Only love and death will change all things
– Kahlil Gibran, Sand and Foam (1926)
It could be worse.
That has pretty much been my life motto for the past two years and it’s actually worked out considerably well. As a result, I’m less prone to wallowing in self-pity, although perhaps I can thank my job for that, too.
After 20 months of uncertainty, pain, hospital admissions and tests, I’ve been told there’s nothing that can be done for my current health situation as there are too many risks associated with surgery. (Last resort and what we were subtly hoping for as a miraculous cure) There’s no medication left for me to take; I’m already on painkillers, plus chronic pain relief before I go to sleep, so a medicinal approach is also out of the question. Doctors have now suggested a “holistic approach” to dealing with the pain and symptoms that come with this confusing/unique health condition.
I’ve been a little weary when it comes to the term “holistic” because it felt like a cop-out when it was suggested on the post-consultation report. Almost like a “we couldn’t help you surgically, so try some homeopathy or yoga.” But looking into it further, it’s worth a shot considering we’ve exhausted every other avenue.
I guess the worst aspect of living with this/these health condition(s) is the absolute loneliness that comes with having to live with it. Of course I am incredibly blessed and lucky to have such supportive parents and family, as well as exceptional friends who have stood by my side since the day I was first hospitalised. Ultimately, however, having to live with ongoing pain and knowing there’s no real cure out there for me now is the worst thing. Realising that I’ve been through so much pain, horrid health relapses and symptoms, only to be told I should ‘go herbal.’ It’s awfully lonely; having to summon up the courage to say “okay Anisah, you’ve been through this before, you can get through this now.” Accepting that pain is a part of my life I just have to live with. When I have to leave a room, or take a break from work, or even duck to the loos when out with friends, I have to pray and beg that whatever’s causing my abdomen grief will just go away. “You just have to ride it out” is infuriating to hear; why me? After everything, why am I still suffering? Will it ever go away?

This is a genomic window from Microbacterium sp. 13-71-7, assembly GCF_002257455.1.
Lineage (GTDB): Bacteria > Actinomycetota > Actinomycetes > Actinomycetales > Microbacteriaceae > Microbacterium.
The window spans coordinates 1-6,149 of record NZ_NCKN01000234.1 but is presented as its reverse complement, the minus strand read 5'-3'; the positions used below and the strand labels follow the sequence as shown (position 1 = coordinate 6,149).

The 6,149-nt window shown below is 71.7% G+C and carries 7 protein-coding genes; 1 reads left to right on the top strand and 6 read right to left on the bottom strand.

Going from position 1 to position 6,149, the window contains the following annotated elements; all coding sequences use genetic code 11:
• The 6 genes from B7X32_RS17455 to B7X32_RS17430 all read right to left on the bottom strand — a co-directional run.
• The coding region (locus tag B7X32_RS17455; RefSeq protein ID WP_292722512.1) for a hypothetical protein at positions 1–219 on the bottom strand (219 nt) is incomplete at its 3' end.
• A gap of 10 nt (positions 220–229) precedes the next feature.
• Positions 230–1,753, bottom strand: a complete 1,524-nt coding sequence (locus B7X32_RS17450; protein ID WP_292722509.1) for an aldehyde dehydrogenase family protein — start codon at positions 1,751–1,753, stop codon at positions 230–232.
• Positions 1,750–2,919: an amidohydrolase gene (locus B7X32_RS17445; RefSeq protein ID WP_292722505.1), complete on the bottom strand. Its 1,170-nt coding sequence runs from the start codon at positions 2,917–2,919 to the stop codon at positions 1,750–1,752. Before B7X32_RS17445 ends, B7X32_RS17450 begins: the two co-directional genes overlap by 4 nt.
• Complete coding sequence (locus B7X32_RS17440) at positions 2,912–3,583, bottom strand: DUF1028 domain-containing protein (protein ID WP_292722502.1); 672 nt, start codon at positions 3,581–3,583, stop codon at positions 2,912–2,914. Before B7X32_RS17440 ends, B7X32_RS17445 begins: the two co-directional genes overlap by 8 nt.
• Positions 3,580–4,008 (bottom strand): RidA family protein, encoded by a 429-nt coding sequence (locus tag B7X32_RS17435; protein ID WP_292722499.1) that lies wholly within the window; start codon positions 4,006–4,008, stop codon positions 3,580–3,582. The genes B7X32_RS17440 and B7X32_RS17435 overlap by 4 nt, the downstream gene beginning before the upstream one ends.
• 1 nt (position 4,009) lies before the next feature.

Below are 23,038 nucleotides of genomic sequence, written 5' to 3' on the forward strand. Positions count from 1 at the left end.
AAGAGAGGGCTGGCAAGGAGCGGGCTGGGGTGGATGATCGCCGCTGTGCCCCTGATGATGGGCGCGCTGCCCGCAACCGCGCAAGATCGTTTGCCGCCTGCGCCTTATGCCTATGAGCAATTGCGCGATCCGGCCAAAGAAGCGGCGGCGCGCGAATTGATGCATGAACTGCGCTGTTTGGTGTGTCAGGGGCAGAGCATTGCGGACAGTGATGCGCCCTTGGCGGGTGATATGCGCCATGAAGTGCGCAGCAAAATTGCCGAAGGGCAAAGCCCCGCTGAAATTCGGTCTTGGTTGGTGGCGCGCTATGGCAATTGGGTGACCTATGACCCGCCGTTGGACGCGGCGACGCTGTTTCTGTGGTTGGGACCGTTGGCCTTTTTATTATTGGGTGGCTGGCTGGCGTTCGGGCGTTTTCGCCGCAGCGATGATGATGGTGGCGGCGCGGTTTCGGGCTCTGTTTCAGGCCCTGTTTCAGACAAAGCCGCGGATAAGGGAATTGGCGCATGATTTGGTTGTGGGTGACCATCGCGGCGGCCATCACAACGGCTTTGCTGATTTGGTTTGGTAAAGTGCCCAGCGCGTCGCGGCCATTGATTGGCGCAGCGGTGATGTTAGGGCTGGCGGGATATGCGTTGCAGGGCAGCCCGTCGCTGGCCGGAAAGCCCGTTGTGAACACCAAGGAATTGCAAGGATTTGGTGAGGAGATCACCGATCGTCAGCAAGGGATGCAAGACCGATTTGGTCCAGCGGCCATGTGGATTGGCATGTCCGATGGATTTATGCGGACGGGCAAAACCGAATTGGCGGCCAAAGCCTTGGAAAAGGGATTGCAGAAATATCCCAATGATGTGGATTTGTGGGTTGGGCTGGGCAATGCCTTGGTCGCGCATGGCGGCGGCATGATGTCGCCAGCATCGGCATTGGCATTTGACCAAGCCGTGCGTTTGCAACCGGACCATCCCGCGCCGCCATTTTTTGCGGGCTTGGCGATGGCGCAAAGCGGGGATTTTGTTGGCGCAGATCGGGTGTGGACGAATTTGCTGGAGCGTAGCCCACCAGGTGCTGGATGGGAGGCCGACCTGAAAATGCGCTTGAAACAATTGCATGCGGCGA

It sounds terribly despondent, I know, but I guess the lonely aspect of a health condition is something I’ve not touched on before, yet is imperative to consider nevertheless. It interlinks strongly with your psychological state of mind too, almost like a vicious circle. When I experience physical pain, my anxiety levels increase and I panic a little. As a result of living with these health issues, I’m prone to periods of feeling low and anxious for the future. I’m desperately hoping that a holistic approach helps me physically and mentally, because I am drained in both senses!